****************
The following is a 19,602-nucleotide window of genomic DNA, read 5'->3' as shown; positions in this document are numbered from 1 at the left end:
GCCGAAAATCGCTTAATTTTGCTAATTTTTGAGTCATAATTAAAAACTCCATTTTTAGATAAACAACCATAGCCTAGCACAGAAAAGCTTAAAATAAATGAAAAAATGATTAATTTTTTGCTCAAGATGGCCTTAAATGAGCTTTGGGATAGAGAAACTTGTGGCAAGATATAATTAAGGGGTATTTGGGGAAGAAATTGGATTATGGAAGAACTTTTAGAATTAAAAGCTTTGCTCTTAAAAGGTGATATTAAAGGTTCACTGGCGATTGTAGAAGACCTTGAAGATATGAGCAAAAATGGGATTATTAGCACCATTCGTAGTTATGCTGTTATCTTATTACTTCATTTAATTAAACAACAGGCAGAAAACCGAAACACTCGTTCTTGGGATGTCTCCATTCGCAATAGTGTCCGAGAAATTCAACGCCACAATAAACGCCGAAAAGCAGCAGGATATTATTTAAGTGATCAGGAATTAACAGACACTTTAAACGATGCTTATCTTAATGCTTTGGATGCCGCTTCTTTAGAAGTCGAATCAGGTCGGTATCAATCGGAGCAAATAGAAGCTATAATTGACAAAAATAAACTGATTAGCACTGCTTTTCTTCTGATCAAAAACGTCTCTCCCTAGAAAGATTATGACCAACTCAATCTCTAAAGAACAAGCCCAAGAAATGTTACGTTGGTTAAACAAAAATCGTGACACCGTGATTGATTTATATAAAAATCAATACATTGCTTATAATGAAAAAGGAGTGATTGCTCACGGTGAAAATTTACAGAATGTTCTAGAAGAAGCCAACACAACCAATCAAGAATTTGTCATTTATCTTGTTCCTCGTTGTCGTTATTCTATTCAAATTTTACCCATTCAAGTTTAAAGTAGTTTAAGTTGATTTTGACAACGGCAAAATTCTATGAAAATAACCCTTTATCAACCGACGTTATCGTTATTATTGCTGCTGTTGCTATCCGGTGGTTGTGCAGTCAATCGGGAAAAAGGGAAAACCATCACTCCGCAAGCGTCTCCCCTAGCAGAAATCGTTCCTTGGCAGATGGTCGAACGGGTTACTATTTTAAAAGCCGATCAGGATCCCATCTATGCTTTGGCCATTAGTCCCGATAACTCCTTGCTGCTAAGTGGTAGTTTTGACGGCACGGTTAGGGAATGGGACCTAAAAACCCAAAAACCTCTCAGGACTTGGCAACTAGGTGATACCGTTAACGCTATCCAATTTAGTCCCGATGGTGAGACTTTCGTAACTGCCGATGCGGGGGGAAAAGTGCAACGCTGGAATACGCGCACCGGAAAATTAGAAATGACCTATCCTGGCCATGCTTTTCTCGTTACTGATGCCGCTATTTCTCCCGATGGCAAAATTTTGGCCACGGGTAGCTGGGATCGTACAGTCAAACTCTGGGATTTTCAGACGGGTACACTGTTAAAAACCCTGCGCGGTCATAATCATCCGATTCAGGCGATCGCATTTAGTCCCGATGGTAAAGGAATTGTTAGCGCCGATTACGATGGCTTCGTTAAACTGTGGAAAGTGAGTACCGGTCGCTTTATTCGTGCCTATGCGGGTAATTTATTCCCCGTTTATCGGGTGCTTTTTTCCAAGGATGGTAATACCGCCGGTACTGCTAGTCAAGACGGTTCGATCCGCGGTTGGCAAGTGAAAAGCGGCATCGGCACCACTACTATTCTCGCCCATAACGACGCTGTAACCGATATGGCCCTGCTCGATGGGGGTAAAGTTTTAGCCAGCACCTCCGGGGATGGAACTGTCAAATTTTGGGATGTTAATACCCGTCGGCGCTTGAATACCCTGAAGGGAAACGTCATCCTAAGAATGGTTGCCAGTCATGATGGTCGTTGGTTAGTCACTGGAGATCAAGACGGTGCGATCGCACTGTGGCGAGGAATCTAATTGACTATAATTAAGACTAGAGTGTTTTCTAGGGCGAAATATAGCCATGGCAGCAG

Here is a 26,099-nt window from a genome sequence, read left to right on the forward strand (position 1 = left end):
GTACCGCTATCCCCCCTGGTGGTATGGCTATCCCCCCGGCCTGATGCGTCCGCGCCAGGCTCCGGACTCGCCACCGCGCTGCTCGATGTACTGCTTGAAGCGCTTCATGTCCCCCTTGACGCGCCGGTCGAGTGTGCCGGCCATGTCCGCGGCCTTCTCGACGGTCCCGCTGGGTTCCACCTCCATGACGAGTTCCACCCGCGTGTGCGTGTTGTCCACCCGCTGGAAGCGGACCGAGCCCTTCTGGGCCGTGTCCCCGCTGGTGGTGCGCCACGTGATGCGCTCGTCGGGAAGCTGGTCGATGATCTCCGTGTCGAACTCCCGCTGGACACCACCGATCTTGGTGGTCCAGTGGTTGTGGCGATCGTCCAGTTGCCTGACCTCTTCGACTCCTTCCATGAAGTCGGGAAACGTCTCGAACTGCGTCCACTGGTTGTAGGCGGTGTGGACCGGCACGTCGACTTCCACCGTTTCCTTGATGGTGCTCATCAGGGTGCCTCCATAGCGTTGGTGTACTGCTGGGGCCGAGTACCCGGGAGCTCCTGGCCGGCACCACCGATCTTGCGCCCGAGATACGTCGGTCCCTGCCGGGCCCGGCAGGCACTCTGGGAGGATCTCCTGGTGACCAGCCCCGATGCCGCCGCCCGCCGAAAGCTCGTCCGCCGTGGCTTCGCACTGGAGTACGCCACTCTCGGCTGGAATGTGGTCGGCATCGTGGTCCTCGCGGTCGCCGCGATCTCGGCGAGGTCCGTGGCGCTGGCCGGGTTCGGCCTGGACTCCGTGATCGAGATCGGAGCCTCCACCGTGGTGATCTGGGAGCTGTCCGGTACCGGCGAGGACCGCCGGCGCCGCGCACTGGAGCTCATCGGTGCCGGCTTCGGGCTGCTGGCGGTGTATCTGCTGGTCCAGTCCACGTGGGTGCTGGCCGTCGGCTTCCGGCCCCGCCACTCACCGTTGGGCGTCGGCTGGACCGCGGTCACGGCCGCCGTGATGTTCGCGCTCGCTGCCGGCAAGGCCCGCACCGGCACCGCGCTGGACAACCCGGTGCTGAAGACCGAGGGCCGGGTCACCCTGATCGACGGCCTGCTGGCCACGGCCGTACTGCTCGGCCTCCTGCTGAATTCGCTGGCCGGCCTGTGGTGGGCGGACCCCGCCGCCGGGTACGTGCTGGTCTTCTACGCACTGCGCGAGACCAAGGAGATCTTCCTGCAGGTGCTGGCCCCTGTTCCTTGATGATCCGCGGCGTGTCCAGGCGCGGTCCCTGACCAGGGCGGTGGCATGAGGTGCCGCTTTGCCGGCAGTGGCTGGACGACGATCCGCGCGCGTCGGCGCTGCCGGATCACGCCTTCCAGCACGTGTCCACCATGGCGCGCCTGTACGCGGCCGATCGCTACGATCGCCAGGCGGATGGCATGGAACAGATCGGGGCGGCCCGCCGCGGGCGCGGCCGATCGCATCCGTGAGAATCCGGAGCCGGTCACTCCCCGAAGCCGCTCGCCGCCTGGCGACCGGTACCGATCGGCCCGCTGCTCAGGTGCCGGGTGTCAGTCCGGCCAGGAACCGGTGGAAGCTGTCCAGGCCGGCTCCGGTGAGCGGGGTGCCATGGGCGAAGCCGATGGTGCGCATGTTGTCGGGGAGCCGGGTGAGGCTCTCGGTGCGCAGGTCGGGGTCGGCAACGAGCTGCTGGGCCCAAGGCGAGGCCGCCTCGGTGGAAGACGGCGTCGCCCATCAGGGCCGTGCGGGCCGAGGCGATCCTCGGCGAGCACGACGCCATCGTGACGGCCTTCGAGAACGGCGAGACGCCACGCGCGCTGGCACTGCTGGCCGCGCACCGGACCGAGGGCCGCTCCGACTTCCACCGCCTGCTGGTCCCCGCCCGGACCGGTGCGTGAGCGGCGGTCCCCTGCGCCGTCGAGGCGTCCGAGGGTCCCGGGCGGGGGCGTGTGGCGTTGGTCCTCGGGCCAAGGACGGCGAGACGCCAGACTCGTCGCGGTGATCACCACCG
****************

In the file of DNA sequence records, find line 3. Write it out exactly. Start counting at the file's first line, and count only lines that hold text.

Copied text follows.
Here is a 26,099-nt window from a genome sequence, read left to right on the forward strand (position 1 = left end):